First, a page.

Columbia Library columns (v.9(1959Nov-1960May))

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  v.9,no.1(1959:Nov): Page 15  

Early space-Travellers                            15

place of Lana's vacuum. It was only a matter of time before the
first successful ascent of the Montgolfier balloon—with its cargo
of a cock, a duck and a lamb.

Yet Lana, who believed that he had solved the problem, was
the first to raise a warning voice about the dangers of aviation.
"Other difficulties I do not foresee that could prevail against this
invention," wrote the real inventor of the flying-machine, "save
one only, which to me seems the greatest of them all, and that is
that God would never surely allow such a machine to be success-
full." The airship, if actually invented, Lana \vent on to warn,
would "create many disturbances in the civil and political govern¬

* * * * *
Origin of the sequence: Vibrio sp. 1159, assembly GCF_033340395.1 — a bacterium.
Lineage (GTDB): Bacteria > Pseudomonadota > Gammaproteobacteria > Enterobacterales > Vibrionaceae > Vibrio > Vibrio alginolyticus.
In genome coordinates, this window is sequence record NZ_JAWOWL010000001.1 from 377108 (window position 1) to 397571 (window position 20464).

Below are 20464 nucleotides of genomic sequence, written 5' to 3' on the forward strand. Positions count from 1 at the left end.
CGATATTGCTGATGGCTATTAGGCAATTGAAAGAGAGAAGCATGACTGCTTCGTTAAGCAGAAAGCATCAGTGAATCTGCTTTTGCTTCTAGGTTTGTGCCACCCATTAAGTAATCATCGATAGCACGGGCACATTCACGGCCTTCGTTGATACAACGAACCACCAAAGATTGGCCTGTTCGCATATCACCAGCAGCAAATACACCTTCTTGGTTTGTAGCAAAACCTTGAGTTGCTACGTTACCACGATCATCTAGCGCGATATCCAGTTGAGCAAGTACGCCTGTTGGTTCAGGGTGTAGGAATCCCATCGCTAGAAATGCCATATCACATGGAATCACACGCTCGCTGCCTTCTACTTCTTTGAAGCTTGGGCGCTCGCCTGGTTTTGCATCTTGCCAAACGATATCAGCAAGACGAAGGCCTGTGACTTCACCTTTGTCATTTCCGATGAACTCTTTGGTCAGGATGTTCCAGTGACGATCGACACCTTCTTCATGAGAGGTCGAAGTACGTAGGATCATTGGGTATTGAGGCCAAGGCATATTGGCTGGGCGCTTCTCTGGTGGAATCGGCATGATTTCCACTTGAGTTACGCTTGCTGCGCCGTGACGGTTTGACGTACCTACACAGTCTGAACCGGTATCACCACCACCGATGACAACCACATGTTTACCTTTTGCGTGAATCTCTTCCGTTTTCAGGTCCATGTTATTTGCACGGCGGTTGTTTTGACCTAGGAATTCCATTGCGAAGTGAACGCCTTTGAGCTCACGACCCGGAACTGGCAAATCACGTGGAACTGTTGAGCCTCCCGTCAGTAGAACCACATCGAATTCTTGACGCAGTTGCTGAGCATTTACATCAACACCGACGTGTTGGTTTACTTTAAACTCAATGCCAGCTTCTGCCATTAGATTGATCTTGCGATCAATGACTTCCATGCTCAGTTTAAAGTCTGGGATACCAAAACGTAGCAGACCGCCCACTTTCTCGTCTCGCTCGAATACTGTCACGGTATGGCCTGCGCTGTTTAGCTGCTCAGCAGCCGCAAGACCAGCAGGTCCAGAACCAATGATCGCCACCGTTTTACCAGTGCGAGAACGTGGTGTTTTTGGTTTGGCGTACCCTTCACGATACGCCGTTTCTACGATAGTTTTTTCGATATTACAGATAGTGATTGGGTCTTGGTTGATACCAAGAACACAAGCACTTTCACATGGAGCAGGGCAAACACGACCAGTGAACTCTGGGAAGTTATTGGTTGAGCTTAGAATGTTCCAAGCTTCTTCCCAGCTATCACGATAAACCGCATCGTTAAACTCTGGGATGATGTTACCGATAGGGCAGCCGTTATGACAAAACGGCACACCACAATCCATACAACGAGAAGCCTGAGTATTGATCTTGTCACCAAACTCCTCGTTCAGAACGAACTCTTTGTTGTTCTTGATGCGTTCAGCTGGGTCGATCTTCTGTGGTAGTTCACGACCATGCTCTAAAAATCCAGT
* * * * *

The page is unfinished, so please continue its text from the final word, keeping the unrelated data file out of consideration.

ments of man." It could be "steered over the squares of cities, over
the courtyards of dwelling houses," over navies at sea. From it
men could throw fireballs and bombs, so that "not ships alone,
but houses, fortresses and cities could be thus destroyed." Surely,
wrote the man who was both a great scientist and a reverent son
of the Church, God will never permit man to fly. This, let us
remember, was in the year 1670.

Perhaps the first scientists were poets and romancers whose
imaginations soared into space, untramelled by reality, dreamers
who believed that their dreams might come true. They have be¬
come true—but the dream may yet prove to be a nightmare. Which
voice will conquer—that of optimism or dread of extinction—only
time will tell.
  v.9,no.1(1959:Nov): Page 15